Perhaps the demand side has changed? This seems more likely. Some companies still have bad memories of previous fads that cost a lot of money and provided few tangible benefits. And it is possible, as a result, that companies have become more sophisticated in what they buy from consultants and gurus. This is certainly what executives tell me is going on – they say they bring in the consultants to solve a specific problem, rather than to roll out an off-the-shelf solution. Of course they would say that, but there actually seems to be some evidence –this time- that it is true.
But I think there is something else happening as well. I wonder if we should think of management fads as a luxury good. Since the new millennium, the economy has been mostly in pretty bad shape. In these austere times, companies have been focusing on what has to be done – sometimes its cost-cutting, sometimes it’s a focused growth effort around one technology or market region.
Compare this to what was happening the 1990s, an uninterrupted decade of growth. During that period, the “rising tide” of technological change and low interest rates was raising all the boats. Profits were plentiful, so there was plenty of scope for spending on luxury goods that weren’t really needed. And maybe there was a bit more insularity in executive thinking as well – a tendency to copy what the competitors were up to, rather than ploughing your own furrow.
But whatever exactly was going on then, it proved to be fertile ground for the gurus and consultants with their ready solutions. Management fads were a perfect way for executives to convey the impression that they were progressive and modern in their thinking, but with very little risk that the outcomes could be objectively assessed as successful or failed. For the people leading these projects, they were also highly engaging activities – an enjoyable distraction from the day-to-day realities of business.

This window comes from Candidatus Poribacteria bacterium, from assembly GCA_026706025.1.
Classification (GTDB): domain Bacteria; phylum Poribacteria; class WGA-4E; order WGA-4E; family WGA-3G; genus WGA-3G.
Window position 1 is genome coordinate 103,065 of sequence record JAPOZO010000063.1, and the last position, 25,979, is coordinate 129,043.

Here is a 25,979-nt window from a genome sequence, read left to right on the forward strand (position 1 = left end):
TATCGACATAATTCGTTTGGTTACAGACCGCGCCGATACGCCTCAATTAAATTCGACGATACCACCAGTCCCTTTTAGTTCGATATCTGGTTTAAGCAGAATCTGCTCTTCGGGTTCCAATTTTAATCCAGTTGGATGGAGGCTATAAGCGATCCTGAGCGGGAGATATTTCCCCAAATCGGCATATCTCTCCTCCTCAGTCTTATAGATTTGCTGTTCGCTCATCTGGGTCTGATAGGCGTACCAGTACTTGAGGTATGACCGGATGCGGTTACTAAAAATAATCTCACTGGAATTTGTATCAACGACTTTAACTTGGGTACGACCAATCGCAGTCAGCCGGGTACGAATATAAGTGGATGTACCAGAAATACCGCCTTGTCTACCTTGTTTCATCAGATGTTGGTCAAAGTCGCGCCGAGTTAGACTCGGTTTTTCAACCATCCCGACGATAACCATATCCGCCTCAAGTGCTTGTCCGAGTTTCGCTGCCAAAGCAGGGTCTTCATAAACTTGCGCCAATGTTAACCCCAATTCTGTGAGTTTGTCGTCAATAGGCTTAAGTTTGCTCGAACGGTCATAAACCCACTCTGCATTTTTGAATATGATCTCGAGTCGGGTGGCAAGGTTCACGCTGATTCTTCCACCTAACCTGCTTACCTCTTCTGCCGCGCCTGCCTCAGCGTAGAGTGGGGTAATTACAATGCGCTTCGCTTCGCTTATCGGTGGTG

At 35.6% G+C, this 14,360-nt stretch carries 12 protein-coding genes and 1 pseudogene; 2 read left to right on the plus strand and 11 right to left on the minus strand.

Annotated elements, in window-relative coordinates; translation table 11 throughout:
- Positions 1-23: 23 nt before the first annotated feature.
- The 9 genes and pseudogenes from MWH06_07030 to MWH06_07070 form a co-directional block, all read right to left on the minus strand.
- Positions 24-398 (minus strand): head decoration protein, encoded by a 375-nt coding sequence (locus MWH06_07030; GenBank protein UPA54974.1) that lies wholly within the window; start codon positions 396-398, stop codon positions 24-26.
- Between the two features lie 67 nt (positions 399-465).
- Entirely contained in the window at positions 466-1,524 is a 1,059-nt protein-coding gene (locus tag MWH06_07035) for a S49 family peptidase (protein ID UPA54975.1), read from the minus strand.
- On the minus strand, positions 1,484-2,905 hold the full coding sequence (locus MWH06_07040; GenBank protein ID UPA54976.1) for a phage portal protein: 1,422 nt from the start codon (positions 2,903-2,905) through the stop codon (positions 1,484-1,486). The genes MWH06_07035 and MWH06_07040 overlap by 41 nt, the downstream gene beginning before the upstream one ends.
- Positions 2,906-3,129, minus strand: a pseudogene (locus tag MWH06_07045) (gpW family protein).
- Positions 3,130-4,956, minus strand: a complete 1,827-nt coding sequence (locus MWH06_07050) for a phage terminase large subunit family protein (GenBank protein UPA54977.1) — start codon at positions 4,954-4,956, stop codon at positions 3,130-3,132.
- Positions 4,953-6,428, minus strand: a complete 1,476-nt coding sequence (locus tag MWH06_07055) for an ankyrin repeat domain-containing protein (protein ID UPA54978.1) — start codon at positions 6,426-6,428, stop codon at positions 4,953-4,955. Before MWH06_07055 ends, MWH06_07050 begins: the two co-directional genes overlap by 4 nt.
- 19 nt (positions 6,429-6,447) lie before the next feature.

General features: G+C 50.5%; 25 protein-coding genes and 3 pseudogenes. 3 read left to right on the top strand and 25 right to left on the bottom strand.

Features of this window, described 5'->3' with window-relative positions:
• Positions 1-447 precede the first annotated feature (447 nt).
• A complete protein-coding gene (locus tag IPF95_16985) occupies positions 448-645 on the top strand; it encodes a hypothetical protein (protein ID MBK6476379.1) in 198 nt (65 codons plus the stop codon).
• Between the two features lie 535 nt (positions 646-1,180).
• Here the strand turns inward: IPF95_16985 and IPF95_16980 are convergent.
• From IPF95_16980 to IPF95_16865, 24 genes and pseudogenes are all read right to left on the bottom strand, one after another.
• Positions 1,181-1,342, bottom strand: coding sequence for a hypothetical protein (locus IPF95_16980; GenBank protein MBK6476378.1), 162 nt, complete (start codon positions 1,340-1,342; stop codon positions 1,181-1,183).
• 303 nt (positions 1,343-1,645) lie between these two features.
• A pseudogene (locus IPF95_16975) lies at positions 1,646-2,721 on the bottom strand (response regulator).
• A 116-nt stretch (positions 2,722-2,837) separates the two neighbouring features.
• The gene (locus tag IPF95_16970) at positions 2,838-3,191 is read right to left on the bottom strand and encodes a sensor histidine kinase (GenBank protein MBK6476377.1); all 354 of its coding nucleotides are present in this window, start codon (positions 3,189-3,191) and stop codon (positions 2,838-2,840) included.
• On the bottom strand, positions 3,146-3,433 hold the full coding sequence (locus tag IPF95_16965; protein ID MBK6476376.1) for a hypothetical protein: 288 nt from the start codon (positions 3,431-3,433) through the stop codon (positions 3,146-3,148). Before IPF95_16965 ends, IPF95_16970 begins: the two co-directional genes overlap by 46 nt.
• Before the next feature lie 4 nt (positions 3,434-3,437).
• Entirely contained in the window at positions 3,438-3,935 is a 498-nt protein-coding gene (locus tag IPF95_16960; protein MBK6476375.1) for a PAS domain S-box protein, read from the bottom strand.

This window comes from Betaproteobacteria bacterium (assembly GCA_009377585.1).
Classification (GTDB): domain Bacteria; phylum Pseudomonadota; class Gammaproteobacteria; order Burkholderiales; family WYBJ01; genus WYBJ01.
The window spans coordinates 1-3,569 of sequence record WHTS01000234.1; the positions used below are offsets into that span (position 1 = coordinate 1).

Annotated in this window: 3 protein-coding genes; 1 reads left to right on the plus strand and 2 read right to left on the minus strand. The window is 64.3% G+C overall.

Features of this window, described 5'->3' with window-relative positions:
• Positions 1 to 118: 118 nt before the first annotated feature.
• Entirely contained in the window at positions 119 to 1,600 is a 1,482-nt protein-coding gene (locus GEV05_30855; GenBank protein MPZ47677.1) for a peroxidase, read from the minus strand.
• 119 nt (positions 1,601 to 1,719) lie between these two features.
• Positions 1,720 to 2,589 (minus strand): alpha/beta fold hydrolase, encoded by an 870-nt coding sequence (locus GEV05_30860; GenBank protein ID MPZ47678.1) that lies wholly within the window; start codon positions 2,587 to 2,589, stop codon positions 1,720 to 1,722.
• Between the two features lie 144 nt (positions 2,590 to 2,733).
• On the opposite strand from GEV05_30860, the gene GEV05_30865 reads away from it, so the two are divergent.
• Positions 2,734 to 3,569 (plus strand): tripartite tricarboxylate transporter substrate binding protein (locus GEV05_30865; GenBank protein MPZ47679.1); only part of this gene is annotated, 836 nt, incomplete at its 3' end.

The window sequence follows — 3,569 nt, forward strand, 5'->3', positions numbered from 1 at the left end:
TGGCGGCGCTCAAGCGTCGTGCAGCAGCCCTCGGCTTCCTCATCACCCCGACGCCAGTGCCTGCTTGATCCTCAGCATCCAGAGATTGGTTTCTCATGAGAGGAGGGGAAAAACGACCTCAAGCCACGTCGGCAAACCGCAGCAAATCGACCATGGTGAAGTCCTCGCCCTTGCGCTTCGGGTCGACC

Management fads, in other words, are a cyclical phenomenon – they rise and fall according to business confidence. This is weirder than it sounds, because many of these fads have historically been about cost-cutting and quality improvement, which should be more prevalent in a down-market, but turn out to be more popular when times are good.
If there is any truth to this hypothesis, it is actually good news – companies have become more focused on doing what’s necessary, and less susceptible to the crazy ideas hatched by academics, gurus and consultants.
But its not all good news. Companies may be relying less on consultants to tell them the solutions to their problems, but they aren’t showing many signs of original thinking of their own either. I believe there is enormous scope for innovation in how companies get their work done – how they make decisions, coordinate activities, motivate their people and so on. But if they aren’t going to ask the consultants to innovate the practice of management for them, companies need to take that task on themselves. That is where the real opportunity lies.